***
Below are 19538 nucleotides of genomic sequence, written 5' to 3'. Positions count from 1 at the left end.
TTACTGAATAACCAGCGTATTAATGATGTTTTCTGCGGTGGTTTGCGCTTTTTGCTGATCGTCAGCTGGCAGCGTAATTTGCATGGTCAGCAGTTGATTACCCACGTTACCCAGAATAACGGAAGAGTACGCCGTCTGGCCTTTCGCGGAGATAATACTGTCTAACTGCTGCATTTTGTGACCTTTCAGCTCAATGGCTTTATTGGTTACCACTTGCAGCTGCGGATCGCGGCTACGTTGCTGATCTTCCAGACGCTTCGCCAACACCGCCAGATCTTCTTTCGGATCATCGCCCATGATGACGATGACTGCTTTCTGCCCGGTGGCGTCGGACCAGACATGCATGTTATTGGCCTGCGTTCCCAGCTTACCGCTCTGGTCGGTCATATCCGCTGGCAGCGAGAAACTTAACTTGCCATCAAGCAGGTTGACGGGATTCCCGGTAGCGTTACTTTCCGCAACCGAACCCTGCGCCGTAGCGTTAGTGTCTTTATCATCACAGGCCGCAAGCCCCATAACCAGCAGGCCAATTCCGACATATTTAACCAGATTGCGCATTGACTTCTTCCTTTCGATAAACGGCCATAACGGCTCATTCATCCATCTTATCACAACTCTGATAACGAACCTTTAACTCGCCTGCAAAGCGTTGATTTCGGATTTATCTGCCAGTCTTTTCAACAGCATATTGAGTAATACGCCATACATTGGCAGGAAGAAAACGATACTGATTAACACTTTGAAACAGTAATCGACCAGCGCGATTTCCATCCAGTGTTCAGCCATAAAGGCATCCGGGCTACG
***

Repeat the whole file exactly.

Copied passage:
Below are 19538 nucleotides of genomic sequence, written 5' to 3'. Positions count from 1 at the left end.
TTACTGAATAACCAGCGTATTAATGATGTTTTCTGCGGTGGTTTGCGCTTTTTGCTGATCGTCAGCTGGCAGCGTAATTTGCATGGTCAGCAGTTGATTACCCACGTTACCCAGAATAACGGAAGAGTACGCCGTCTGGCCTTTCGCGGAGATAATACTGTCTAACTGCTGCATTTTGTGACCTTTCAGCTCAATGGCTTTATTGGTTACCACTTGCAGCTGCGGATCGCGGCTACGTTGCTGATCTTCCAGACGCTTCGCCAACACCGCCAGATCTTCTTTCGGATCATCGCCCATGATGACGATGACTGCTTTCTGCCCGGTGGCGTCGGACCAGACATGCATGTTATTGGCCTGCGTTCCCAGCTTACCGCTCTGGTCGGTCATATCCGCTGGCAGCGAGAAACTTAACTTGCCATCAAGCAGGTTGACGGGATTCCCGGTAGCGTTACTTTCCGCAACCGAACCCTGCGCCGTAGCGTTAGTGTCTTTATCATCACAGGCCGCAAGCCCCATAACCAGCAGGCCAATTCCGACATATTTAACCAGATTGCGCATTGACTTCTTCCTTTCGATAAACGGCCATAACGGCTCATTCATCCATCTTATCACAACTCTGATAACGAACCTTTAACTCGCCTGCAAAGCGTTGATTTCGGATTTATCTGCCAGTCTTTTCAACAGCATATTGAGTAATACGCCATACATTGGCAGGAAGAAAACGATACTGATTAACACTTTGAAACAGTAATCGACCAGCGCGATTTCCATCCAGTGTTCAGCCATAAAGGCATCCGGGCTACG